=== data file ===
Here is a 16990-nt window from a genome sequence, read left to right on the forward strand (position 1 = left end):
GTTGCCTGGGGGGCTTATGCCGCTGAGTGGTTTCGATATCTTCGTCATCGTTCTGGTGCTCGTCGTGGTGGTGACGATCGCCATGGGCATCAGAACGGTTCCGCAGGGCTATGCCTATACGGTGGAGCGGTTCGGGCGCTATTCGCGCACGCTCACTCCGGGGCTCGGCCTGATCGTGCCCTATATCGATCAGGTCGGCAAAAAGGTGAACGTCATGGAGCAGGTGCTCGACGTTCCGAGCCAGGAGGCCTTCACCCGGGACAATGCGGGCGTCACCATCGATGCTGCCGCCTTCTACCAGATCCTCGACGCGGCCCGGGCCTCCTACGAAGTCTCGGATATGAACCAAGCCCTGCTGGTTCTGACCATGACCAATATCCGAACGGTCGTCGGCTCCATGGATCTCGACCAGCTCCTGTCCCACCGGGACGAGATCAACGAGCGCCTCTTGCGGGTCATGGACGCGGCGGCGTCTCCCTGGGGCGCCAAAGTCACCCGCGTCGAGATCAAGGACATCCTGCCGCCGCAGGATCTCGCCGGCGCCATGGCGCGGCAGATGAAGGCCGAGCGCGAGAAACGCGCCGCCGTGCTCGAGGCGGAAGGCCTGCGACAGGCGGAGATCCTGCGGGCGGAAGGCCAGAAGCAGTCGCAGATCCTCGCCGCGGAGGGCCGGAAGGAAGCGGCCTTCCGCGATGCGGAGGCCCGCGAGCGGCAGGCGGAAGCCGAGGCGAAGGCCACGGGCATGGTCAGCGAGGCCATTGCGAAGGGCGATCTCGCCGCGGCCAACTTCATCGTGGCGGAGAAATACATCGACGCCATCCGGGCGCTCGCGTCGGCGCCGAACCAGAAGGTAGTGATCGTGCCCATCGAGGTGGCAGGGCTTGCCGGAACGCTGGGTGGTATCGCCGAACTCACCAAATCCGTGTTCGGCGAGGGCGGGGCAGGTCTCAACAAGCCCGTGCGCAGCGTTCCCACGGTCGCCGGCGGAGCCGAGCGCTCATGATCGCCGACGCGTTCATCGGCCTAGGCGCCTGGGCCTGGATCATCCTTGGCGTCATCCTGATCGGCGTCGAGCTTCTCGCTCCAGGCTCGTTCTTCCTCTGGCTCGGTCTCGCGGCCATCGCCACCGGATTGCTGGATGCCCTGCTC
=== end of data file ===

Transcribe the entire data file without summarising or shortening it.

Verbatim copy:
Here is a 16990-nt window from a genome sequence, read left to right on the forward strand (position 1 = left end):
GTTGCCTGGGGGGCTTATGCCGCTGAGTGGTTTCGATATCTTCGTCATCGTTCTGGTGCTCGTCGTGGTGGTGACGATCGCCATGGGCATCAGAACGGTTCCGCAGGGCTATGCCTATACGGTGGAGCGGTTCGGGCGCTATTCGCGCACGCTCACTCCGGGGCTCGGCCTGATCGTGCCCTATATCGATCAGGTCGGCAAAAAGGTGAACGTCATGGAGCAGGTGCTCGACGTTCCGAGCCAGGAGGCCTTCACCCGGGACAATGCGGGCGTCACCATCGATGCTGCCGCCTTCTACCAGATCCTCGACGCGGCCCGGGCCTCCTACGAAGTCTCGGATATGAACCAAGCCCTGCTGGTTCTGACCATGACCAATATCCGAACGGTCGTCGGCTCCATGGATCTCGACCAGCTCCTGTCCCACCGGGACGAGATCAACGAGCGCCTCTTGCGGGTCATGGACGCGGCGGCGTCTCCCTGGGGCGCCAAAGTCACCCGCGTCGAGATCAAGGACATCCTGCCGCCGCAGGATCTCGCCGGCGCCATGGCGCGGCAGATGAAGGCCGAGCGCGAGAAACGCGCCGCCGTGCTCGAGGCGGAAGGCCTGCGACAGGCGGAGATCCTGCGGGCGGAAGGCCAGAAGCAGTCGCAGATCCTCGCCGCGGAGGGCCGGAAGGAAGCGGCCTTCCGCGATGCGGAGGCCCGCGAGCGGCAGGCGGAAGCCGAGGCGAAGGCCACGGGCATGGTCAGCGAGGCCATTGCGAAGGGCGATCTCGCCGCGGCCAACTTCATCGTGGCGGAGAAATACATCGACGCCATCCGGGCGCTCGCGTCGGCGCCGAACCAGAAGGTAGTGATCGTGCCCATCGAGGTGGCAGGGCTTGCCGGAACGCTGGGTGGTATCGCCGAACTCACCAAATCCGTGTTCGGCGAGGGCGGGGCAGGTCTCAACAAGCCCGTGCGCAGCGTTCCCACGGTCGCCGGCGGAGCCGAGCGCTCATGATCGCCGACGCGTTCATCGGCCTAGGCGCCTGGGCCTGGATCATCCTTGGCGTCATCCTGATCGGCGTCGAGCTTCTCGCTCCAGGCTCGTTCTTCCTCTGGCTCGGTCTCGCGGCCATCGCCACCGGATTGCTGGATGCCCTGCTC